Discount airlines have swiped a number of customers away from European railways. But the trains are about to strike back.
It used to be that European travel meant long, romantic train rides through picturesque mountain valleys passed quaint villages and castles gracefully falling into ruins.
That was then. Nowadays, with the flourishing of budget airlines like Ryanair, EasyJet and Air Berlin, train travel has become far too expensive for travelers keeping a close eye on their pocketbook. Air travel has become the budget way to go.
But the pendulum may soon swing back the other way. According to the Monday edition of German business daily Handelsblatt, European national railways have made great strides in their efforts to create an international partnership modelled after the Star Alliance airline network to compete with the discount airlines. According to the paper, the railways from Germany, France, Switzerland, Austria, the Netherlands and Belgium along with the British train operator Eurostar are planning to kick off their partnership in December.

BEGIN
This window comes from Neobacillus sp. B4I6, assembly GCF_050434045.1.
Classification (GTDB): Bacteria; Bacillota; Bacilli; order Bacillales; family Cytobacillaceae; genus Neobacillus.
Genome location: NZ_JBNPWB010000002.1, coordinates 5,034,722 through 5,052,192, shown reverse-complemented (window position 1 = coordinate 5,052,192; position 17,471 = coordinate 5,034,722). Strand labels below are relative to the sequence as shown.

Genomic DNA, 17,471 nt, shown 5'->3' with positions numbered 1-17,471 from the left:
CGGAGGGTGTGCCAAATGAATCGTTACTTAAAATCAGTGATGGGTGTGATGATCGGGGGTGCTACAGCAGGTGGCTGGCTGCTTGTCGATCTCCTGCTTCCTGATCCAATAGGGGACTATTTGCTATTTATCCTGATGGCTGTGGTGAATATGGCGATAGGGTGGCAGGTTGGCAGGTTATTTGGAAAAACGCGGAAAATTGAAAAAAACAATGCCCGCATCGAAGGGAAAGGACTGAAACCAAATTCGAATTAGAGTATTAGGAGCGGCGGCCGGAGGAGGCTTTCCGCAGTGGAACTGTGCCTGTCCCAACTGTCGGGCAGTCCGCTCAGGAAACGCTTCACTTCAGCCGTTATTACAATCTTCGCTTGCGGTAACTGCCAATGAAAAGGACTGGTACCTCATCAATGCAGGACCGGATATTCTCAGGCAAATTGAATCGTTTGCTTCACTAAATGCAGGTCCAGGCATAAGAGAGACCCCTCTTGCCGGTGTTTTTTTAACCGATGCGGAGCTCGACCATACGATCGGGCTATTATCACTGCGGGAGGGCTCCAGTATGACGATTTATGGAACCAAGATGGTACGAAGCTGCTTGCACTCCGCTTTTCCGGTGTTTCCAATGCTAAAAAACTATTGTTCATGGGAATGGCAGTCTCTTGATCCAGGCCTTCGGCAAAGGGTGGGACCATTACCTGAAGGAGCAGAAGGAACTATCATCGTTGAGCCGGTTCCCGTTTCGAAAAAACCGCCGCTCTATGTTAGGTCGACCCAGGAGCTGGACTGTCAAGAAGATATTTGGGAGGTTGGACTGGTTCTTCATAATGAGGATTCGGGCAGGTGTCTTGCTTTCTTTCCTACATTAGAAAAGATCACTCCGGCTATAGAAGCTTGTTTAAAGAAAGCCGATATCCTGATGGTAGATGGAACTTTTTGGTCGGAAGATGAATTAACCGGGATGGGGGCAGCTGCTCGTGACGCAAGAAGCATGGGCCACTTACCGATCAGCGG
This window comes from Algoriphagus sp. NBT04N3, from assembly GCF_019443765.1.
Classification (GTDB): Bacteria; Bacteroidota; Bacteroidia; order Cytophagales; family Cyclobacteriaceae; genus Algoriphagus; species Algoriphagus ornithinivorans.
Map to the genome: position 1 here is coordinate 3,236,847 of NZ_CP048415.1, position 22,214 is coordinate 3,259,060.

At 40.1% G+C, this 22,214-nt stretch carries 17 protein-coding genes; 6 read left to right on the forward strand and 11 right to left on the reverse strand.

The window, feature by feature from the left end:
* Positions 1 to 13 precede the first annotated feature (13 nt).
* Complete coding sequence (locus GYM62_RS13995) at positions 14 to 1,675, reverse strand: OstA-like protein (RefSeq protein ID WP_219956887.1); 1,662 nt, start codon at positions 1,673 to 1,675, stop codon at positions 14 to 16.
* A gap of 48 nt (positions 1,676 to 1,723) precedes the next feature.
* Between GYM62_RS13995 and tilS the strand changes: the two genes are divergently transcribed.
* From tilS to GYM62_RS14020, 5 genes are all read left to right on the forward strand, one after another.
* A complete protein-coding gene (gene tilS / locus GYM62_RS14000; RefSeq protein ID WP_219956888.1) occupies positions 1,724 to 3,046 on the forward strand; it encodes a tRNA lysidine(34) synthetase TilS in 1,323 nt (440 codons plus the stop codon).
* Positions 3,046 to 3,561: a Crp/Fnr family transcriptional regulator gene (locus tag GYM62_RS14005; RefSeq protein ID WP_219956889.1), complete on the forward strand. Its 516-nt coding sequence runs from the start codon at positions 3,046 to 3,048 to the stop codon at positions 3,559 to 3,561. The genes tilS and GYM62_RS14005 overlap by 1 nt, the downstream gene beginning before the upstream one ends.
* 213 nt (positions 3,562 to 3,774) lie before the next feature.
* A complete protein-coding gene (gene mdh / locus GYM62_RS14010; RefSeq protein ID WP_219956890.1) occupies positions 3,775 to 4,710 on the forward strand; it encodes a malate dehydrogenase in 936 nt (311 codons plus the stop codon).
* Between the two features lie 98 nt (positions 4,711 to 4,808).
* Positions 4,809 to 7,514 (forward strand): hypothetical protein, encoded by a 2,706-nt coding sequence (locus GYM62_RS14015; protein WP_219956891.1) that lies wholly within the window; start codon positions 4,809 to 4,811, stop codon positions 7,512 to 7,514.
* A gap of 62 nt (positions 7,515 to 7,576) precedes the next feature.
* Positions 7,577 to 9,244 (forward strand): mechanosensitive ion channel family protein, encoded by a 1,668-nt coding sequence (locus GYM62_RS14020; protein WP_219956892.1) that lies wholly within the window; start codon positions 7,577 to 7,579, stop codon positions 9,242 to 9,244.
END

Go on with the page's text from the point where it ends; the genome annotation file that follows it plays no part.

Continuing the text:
The group, which is referred to internally as "Railteam," plans to offer the equivalent to Star Alliance frequent-flyer miles, a program that German rail company Deutsche Bahn already offers its customers. Other perks will include seamless connections at stations, through ticketing and fares, accessible information on booking and journey information, and on-train Internet access, a press release from Eurostar says.
"The budget airlines have created the impression that they are faster and cheaper," a Swiss rail spokesman told Handelsblatt. "We want to combat that idea."
Much of the cooperation will focus on integrating the participating countries' high-speed rail offerings, on par with the TGV-ICE service between Paris and destinations in Germany, likewise starting in December. But Railteam isn't just touting speed and convenience. Eurostar head Richard Brown says the alliance will provide a "really attractive and effective alternative to the more environmentally damaging, short-haul airlines."